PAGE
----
Ben Dreyfuss

Ben Dreyfuss

Engagement Editor

Ben Dreyfuss is the engagement editor at Mother Jones.

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Robin Williams Has Died at 63

| Mon Aug. 11, 2014 7:33 PM EDT

Just awful. I'm speechless.

Rest in peace.

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James Bonds, Ranked

| Mon Aug. 11, 2014 2:59 PM EDT

According to CBS News, 51 percent of Americans think correctly that Sean Connery was the best James Bond. A misguided 12 percent—presumably millennials confusing the cause of their affection for the '90s— think Pierce Brosnan was the No. 1 007. Third place went to Roger Moore with 11 percent of respondents inexplicably calling the worst Bond ever their favorite. Current Bond Daniel Craig netted the favor of only 8 percent and rounding errors Timothy Dalton and George Lazenby both came in at just 1 percent.

Connery is without question the best, but let's go deeper. Here are all the Bonds ranked, according to me, a person with opinions.

1. Sean Connery

2. Daniel Craig

3. Pierce Brosnan

4. Timothy Dalton

5. George Lazenby

6. Roger Moore

(Note: I didn't included David Niven because the 1967 Casino Royale doesn't count.)

Watch John Oliver Explain How Payday Loans Are Awful

| Mon Aug. 11, 2014 12:31 PM EDT

Payday lenders are awful, horrible scum who prey on the desperation of the working class. Payday loans are awful, horrible deals wherein a borrower gets a small amount of cash at an exceedingly high interest rate and agrees to pay it back in a short amount of time, typically two weeks. If a borrower can't pay it back then they're hit with an avalanche of fees and end up having to borrow more and then its a vicious cycle all the way down. According to the Center for Responsible Lending, the average borrower ends up paying $1,105 to borrow just $305.

On Sunday's Last Week Tonight, John Oliver made these points and more in a way that will make you eventually run your head into a brick wall because you have no more tears left to shed.

Watch:

This Is What Happens When You Like Everything on Facebook

| Mon Aug. 11, 2014 11:08 AM EDT

Fun fact about Facebook: You should be discerning with the Like button because the News Feed algorithm is pretty sensitive. This can be a struggle because logging onto Facebook is a bit like hiking up a very tall mountain with Satan. It shows you the world and says, "all these things I will give you if you fall down and Like them." Facebook gives you an unending slew of opportunities to Like things because the more you Like, the more accurate the algorithm gets at predicting what you want to see in your News Feed. In general, it's pretty good at this. However, it makes a few assumptions about your Like. The assumptions are (1) that you actually Like the posts you Like—you may not like some bad breaking-news alert, but you like that you received it, you like that you received it from the page that posted it; and (2) you are somewhat picky about what you Like. Maybe not too picky! But picky. If you Like everything, you Like nothing and it's all meaningless.

What happens though if you Like everything? Every Candy Crush request? Every political post? Every bad joke? Every marriage announcement? Wired's Mat Honan gave it a shot and the answer is, well, things get crazy:

My News Feed took on an entirely new character in a surprisingly short amount of time. After checking in and liking a bunch of stuff over the course of an hour, there were no human beings in my feed anymore…Nearly my entire feed was given over to Upworthy and the Huffington Post…As I went to bed, I remember thinking "Ah, crap. I have to like something about Gaza," as I hit the Like button on a post with a pro-Israel message.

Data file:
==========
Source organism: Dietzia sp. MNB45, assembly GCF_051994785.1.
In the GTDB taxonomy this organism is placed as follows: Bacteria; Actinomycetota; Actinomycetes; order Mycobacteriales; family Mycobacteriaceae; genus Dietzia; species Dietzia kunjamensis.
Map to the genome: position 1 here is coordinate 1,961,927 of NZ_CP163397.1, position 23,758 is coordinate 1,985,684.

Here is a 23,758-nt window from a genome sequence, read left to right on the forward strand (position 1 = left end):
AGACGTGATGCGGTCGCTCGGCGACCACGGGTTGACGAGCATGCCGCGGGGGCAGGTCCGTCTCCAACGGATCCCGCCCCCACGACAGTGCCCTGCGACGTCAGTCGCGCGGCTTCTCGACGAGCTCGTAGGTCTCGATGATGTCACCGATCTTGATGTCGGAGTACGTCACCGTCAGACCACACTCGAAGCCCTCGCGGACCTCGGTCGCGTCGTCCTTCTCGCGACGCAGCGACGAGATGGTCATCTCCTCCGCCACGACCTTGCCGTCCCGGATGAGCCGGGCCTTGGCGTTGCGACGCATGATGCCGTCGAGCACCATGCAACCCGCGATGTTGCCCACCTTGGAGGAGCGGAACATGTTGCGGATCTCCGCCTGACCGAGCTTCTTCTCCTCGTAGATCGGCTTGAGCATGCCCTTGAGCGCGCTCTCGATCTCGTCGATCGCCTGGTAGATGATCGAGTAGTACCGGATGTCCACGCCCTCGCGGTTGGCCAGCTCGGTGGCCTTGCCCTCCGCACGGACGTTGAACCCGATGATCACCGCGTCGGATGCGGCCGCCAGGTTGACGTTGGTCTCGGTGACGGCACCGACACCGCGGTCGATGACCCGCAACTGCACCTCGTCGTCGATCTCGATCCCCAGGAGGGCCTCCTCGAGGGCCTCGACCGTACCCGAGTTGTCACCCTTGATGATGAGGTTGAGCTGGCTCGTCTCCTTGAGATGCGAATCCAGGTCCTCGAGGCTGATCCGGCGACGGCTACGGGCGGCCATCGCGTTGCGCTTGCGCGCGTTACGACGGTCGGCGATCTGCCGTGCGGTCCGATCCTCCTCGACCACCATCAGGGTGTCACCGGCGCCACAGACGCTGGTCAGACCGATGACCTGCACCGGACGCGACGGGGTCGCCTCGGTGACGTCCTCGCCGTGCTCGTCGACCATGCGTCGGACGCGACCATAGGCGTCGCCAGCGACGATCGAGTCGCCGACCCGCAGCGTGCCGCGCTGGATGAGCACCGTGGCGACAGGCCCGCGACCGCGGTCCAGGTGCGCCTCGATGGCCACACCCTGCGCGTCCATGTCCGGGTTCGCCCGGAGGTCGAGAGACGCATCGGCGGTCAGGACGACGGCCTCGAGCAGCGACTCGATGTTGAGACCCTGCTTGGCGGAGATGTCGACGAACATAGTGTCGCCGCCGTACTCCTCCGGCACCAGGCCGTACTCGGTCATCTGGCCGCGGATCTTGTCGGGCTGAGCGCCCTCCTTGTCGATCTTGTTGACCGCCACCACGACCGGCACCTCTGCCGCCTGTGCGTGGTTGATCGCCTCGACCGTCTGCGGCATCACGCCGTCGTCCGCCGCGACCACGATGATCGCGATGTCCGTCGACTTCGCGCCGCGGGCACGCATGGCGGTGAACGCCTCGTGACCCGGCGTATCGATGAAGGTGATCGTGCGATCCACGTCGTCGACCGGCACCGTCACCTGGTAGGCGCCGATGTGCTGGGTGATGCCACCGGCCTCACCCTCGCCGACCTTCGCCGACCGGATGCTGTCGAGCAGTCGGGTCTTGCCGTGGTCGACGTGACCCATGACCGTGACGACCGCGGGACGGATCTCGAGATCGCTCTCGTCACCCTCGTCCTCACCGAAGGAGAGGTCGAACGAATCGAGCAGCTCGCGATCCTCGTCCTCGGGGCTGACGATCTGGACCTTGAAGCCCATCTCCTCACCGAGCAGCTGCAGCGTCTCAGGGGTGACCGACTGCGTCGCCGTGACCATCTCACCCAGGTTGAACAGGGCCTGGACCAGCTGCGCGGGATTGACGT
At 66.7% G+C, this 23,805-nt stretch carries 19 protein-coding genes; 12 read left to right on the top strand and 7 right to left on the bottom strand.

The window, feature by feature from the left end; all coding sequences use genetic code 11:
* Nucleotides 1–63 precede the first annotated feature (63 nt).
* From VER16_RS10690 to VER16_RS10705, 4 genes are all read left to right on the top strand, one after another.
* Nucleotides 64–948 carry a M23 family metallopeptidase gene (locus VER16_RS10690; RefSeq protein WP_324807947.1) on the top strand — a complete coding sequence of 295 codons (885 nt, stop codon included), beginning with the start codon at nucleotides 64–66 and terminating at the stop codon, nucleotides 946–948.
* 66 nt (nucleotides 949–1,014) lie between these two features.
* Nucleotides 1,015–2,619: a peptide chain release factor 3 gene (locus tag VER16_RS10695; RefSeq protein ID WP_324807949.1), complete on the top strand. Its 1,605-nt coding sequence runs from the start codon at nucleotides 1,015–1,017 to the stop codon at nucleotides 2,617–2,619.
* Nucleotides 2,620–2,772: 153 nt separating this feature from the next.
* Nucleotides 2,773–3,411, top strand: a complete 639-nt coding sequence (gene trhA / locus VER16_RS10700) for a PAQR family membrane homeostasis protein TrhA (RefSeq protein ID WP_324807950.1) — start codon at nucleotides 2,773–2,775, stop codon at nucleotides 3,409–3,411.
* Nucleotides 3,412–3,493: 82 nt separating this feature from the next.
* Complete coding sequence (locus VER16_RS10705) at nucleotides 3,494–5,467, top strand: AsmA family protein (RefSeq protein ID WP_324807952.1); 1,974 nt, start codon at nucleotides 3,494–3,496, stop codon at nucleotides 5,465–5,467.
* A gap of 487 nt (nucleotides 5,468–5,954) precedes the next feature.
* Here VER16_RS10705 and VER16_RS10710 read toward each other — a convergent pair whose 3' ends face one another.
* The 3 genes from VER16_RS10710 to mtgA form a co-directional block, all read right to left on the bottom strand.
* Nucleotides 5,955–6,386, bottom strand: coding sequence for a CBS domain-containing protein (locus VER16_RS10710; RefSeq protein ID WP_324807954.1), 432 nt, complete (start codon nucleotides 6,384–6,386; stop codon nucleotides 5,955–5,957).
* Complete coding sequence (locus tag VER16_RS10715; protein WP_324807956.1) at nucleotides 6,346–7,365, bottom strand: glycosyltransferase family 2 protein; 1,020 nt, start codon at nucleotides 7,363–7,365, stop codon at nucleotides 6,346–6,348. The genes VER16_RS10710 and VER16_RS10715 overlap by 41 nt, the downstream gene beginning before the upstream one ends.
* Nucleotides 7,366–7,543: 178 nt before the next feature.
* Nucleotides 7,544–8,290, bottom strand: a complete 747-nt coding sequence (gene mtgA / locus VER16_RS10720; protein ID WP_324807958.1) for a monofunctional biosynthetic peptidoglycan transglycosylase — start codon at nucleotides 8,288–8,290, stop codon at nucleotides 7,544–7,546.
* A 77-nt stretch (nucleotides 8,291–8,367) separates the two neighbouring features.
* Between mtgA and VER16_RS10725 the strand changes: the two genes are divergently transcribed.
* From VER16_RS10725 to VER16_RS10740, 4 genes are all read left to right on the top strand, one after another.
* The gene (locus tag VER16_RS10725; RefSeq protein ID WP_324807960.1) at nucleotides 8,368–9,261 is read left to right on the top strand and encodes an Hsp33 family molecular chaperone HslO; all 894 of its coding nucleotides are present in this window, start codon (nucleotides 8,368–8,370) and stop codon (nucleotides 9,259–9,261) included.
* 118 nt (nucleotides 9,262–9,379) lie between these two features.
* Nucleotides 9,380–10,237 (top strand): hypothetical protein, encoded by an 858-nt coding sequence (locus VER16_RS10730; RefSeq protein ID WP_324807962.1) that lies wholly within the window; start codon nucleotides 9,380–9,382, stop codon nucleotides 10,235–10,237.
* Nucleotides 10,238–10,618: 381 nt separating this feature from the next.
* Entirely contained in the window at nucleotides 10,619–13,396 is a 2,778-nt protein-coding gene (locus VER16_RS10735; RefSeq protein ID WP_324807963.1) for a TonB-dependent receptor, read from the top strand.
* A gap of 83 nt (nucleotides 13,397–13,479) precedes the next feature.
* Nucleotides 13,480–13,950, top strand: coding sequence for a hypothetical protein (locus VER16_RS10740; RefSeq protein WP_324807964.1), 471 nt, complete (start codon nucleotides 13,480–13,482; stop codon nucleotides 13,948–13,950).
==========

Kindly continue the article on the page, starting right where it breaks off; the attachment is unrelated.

By the next morning, the items in my News Feed had moved very, very far to the right. I'm offered the chance to like the 2nd Amendment and some sort of anti-immigrant page. I like them both. I like Ted Cruz. I like Rick Perry. The Conservative Tribune comes up again, and again, and again in my News Feed. I get to learn its very particular syntax.

The syntax he identifies will look familiar to anyone has spent any time on Facebook lately. The whole article is pretty interesting. Go read the whole thing.

Obama: "We Tortured Some Folks"

| Fri Aug. 1, 2014 4:58 PM EDT

On Friday, President Obama said that some of the things the United States did after 9/11 were indeed acts of torture. National Journal has the full quote:

Obama also addressed post-9/11 America in remarks about the Central Intelligence Agency. "We tortured some folks," he said. "We did some things that were contrary to our values. I understand why it happened. I think it's important when we look back to recall how afraid people were after the Twin Towers fell, and the Pentagon had been hit, and a plane in Pennsylvania had fallen and people did not know whether more attacks were imminent and there was enormous pressure on our law enforcement and our national security teams to try to deal with this."

This isn't the first time Obama has said that the US tortured people but the usage of "folks" immediately set tongues wagging. Presumably it's because "folks" is far more humanizing than "detainees" or "enemy combatants".  The US did torture people (real flesh-and-blood human people) after 9/11, and it's good that Obama says so—even if he was just trying to get off the topic of his CIA admitting to spying on Congress.

For a long time it was incredibly controversial to call "enhanced interrogation" torture. It's a sign of progress that no one batted an eye at the "torture" bit and instead focused on the "folks" part. To their credit, even conservatives have come around to using the dreaded T word. Just kidding. Conservatives are freaking out:

Barack Obama is an inexperienced "celebrity" community organizer/campaigner-in-chief who won't stop apologizing for America and was only elected president because of The Decemberists.